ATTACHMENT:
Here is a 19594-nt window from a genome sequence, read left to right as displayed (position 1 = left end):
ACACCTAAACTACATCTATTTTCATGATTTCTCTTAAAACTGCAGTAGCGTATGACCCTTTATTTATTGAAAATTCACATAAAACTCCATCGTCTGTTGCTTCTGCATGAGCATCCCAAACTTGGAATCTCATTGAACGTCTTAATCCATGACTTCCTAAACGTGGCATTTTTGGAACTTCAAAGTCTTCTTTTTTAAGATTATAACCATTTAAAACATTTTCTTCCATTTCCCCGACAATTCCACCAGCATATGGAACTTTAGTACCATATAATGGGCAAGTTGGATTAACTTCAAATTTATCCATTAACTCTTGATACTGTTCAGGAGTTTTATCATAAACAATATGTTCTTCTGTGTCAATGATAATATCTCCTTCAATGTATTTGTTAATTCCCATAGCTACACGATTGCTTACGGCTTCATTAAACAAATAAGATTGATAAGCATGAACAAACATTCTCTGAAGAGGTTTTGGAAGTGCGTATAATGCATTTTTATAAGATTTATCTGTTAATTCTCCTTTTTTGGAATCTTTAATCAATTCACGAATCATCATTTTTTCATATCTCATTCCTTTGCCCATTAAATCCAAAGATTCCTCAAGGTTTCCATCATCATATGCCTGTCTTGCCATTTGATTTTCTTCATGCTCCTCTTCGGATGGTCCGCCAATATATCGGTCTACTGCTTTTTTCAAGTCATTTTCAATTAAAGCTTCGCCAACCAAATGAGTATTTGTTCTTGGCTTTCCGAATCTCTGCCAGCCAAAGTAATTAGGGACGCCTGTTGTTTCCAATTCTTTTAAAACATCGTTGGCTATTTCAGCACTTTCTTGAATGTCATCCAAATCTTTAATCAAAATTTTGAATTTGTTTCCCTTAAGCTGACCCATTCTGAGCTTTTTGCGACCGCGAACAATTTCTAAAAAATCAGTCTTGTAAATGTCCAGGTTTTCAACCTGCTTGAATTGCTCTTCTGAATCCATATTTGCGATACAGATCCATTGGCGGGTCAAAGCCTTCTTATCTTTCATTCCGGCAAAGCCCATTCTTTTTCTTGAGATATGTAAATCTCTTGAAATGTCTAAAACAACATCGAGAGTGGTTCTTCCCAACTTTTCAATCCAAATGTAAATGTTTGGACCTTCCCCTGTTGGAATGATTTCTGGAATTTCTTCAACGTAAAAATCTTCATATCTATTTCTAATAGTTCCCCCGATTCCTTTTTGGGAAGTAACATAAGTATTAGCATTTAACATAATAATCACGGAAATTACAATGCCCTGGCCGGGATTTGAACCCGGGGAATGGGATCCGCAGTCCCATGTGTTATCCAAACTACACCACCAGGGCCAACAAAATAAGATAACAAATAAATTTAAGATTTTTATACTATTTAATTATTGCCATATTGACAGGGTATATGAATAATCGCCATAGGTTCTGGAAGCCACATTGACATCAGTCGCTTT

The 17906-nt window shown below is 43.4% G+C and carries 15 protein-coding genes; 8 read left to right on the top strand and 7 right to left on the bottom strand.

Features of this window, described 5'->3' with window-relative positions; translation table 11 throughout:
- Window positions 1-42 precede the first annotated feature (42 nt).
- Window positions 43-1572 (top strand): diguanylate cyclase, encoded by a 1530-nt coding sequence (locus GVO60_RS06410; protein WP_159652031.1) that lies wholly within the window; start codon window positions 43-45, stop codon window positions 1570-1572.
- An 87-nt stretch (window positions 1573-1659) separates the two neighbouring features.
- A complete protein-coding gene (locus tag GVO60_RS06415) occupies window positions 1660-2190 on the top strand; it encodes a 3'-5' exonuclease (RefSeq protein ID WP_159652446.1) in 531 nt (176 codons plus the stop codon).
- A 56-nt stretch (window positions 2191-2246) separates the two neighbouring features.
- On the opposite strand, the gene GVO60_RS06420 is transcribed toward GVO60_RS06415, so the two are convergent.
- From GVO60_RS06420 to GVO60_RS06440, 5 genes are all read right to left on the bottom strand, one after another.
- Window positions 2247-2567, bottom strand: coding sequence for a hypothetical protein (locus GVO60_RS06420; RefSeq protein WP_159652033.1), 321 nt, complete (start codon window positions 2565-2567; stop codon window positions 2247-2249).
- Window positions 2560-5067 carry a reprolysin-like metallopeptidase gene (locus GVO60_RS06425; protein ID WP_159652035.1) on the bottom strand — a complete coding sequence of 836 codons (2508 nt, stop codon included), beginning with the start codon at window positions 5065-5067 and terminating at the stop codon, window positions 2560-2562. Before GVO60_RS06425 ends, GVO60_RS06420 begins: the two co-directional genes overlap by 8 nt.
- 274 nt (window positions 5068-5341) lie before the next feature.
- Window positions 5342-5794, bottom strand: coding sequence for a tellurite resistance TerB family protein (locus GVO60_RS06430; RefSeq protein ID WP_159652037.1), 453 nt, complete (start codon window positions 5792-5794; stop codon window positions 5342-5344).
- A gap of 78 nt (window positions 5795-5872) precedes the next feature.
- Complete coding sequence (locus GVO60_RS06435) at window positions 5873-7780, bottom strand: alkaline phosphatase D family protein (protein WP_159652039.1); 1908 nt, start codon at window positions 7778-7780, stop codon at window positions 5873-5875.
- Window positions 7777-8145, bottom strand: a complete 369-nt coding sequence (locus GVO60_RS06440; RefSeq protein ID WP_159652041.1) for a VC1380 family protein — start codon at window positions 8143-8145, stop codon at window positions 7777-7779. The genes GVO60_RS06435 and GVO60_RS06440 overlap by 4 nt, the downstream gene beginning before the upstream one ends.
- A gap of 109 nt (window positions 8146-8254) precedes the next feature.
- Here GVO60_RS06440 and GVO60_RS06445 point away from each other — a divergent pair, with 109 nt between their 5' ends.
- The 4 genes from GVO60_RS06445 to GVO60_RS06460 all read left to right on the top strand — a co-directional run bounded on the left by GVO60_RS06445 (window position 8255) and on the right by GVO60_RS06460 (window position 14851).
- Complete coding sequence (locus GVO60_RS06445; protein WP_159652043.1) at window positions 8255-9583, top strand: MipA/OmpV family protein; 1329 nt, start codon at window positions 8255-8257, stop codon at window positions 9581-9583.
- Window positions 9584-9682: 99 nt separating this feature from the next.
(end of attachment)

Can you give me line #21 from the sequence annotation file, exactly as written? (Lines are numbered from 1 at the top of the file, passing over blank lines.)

- The 4 genes from GVO60_RS06445 to GVO60_RS06460 all read left to right on the top strand — a co-directional run bounded on the left by GVO60_RS06445 (window position 8255) and on the right by GVO60_RS06460 (window position 14851).